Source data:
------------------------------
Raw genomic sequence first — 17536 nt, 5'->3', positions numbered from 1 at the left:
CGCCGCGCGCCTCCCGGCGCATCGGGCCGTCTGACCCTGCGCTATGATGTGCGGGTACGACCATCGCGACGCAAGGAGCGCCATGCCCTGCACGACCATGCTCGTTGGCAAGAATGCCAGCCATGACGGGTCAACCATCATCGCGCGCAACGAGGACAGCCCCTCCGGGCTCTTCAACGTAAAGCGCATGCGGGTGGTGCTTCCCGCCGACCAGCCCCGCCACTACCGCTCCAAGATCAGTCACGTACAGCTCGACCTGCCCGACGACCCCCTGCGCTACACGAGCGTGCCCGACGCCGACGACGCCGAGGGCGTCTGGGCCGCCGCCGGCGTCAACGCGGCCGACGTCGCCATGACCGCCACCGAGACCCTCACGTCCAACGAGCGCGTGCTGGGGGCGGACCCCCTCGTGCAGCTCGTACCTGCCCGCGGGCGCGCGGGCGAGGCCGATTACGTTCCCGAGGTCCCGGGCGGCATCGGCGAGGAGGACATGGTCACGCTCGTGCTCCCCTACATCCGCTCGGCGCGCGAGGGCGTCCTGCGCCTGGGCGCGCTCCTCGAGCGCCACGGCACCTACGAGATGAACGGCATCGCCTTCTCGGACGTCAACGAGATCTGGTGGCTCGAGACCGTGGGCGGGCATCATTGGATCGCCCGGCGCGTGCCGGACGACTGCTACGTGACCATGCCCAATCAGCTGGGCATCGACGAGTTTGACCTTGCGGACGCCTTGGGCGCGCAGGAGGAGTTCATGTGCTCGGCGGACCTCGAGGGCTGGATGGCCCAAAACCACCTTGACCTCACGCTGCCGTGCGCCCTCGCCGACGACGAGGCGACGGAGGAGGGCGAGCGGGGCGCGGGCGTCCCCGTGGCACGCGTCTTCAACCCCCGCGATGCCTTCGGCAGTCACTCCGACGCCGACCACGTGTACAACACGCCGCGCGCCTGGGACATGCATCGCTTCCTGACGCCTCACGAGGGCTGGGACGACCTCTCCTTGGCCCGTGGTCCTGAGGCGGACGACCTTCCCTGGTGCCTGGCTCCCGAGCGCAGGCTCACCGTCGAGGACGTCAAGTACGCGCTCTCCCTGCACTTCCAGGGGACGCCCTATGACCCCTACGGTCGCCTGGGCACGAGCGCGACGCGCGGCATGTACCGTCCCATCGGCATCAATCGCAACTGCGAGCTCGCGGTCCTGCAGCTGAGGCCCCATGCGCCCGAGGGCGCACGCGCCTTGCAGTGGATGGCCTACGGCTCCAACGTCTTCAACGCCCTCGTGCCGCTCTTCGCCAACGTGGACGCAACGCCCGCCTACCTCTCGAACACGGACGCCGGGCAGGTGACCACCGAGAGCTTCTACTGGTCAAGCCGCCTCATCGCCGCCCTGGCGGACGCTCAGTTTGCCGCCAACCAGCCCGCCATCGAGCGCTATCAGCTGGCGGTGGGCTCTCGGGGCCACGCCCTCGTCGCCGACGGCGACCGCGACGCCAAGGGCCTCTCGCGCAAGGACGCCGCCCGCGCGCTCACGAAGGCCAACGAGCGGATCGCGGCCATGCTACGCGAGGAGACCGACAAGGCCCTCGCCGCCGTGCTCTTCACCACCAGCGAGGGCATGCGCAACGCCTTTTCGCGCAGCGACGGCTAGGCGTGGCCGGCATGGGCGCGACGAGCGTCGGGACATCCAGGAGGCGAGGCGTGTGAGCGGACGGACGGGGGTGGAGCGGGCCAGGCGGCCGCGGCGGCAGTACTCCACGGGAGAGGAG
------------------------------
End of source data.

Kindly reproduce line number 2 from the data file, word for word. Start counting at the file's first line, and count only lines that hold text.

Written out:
CGCCGCGCGCCTCCCGGCGCATCGGGCCGTCTGACCCTGCGCTATGATGTGCGGGTACGACCATCGCGACGCAAGGAGCGCCATGCCCTGCACGACCATGCTCGTTGGCAAGAATGCCAGCCATGACGGGTCAACCATCATCGCGCGCAACGAGGACAGCCCCTCCGGGCTCTTCAACGTAAAGCGCATGCGGGTGGTGCTTCCCGCCGACCAGCCCCGCCACTACCGCTCCAAGATCAGTCACGTACAGCTCGACCTGCCCGACGACCCCCTGCGCTACACGAGCGTGCCCGACGCCGACGACGCCGAGGGCGTCTGGGCCGCCGCCGGCGTCAACGCGGCCGACGTCGCCATGACCGCCACCGAGACCCTCACGTCCAACGAGCGCGTGCTGGGGGCGGACCCCCTCGTGCAGCTCGTACCTGCCCGCGGGCGCGCGGGCGAGGCCGATTACGTTCCCGAGGTCCCGGGCGGCATCGGCGAGGAGGACATGGTCACGCTCGTGCTCCCCTACATCCGCTCGGCGCGCGAGGGCGTCCTGCGCCTGGGCGCGCTCCTCGAGCGCCACGGCACCTACGAGATGAACGGCATCGCCTTCTCGGACGTCAACGAGATCTGGTGGCTCGAGACCGTGGGCGGGCATCATTGGATCGCCCGGCGCGTGCCGGACGACTGCTACGTGACCATGCCCAATCAGCTGGGCATCGACGAGTTTGACCTTGCGGACGCCTTGGGCGCGCAGGAGGAGTTCATGTGCTCGGCGGACCTCGAGGGCTGGATGGCCCAAAACCACCTTGACCTCACGCTGCCGTGCGCCCTCGCCGACGACGAGGCGACGGAGGAGGGCGAGCGGGGCGCGGGCGTCCCCGTGGCACGCGTCTTCAACCCCCGCGATGCCTTCGGCAGTCACTCCGACGCCGACCACGTGTACAACACGCCGCGCGCCTGGGACATGCATCGCTTCCTGACGCCTCACGAGGGCTGGGACGACCTCTCCTTGGCCCGTGGTCCTGAGGCGGACGACCTTCCCTGGTGCCTGGCTCCCGAGCGCAGGCTCACCGTCGAGGACGTCAAGTACGCGCTCTCCCTGCACTTCCAGGGGACGCCCTATGACCCCTACGGTCGCCTGGGCACGAGCGCGACGCGCGGCATGTACCGTCCCATCGGCATCAATCGCAACTGCGAGCTCGCGGTCCTGCAGCTGAGGCCCCATGCGCCCGAGGGCGCACGCGCCTTGCAGTGGATGGCCTACGGCTCCAACGTCTTCAACGCCCTCGTGCCGCTCTTCGCCAACGTGGACGCAACGCCCGCCTACCTCTCGAACACGGACGCCGGGCAGGTGACCACCGAGAGCTTCTACTGGTCAAGCCGCCTCATCGCCGCCCTGGCGGACGCTCAGTTTGCCGCCAACCAGCCCGCCATCGAGCGCTATCAGCTGGCGGTGGGCTCTCGGGGCCACGCCCTCGTCGCCGACGGCGACCGCGACGCCAAGGGCCTCTCGCGCAAGGACGCCGCCCGCGCGCTCACGAAGGCCAACGAGCGGATCGCGGCCATGCTACGCGAGGAGACCGACAAGGCCCTCGCCGCCGTGCTCTTCACCACCAGCGAGGGCATGCGCAACGCCTTTTCGCGCAGCGACGGCTAGGCGTGGCCGGCATGGGCGCGACGAGCGTCGGGACATCCAGGAGGCGAGGCGTGTGAGCGGACGGACGGGGGTGGAGCGGGCCAGGCGGCCGCGGCGGCAGTACTCCACGGGAGAGGAG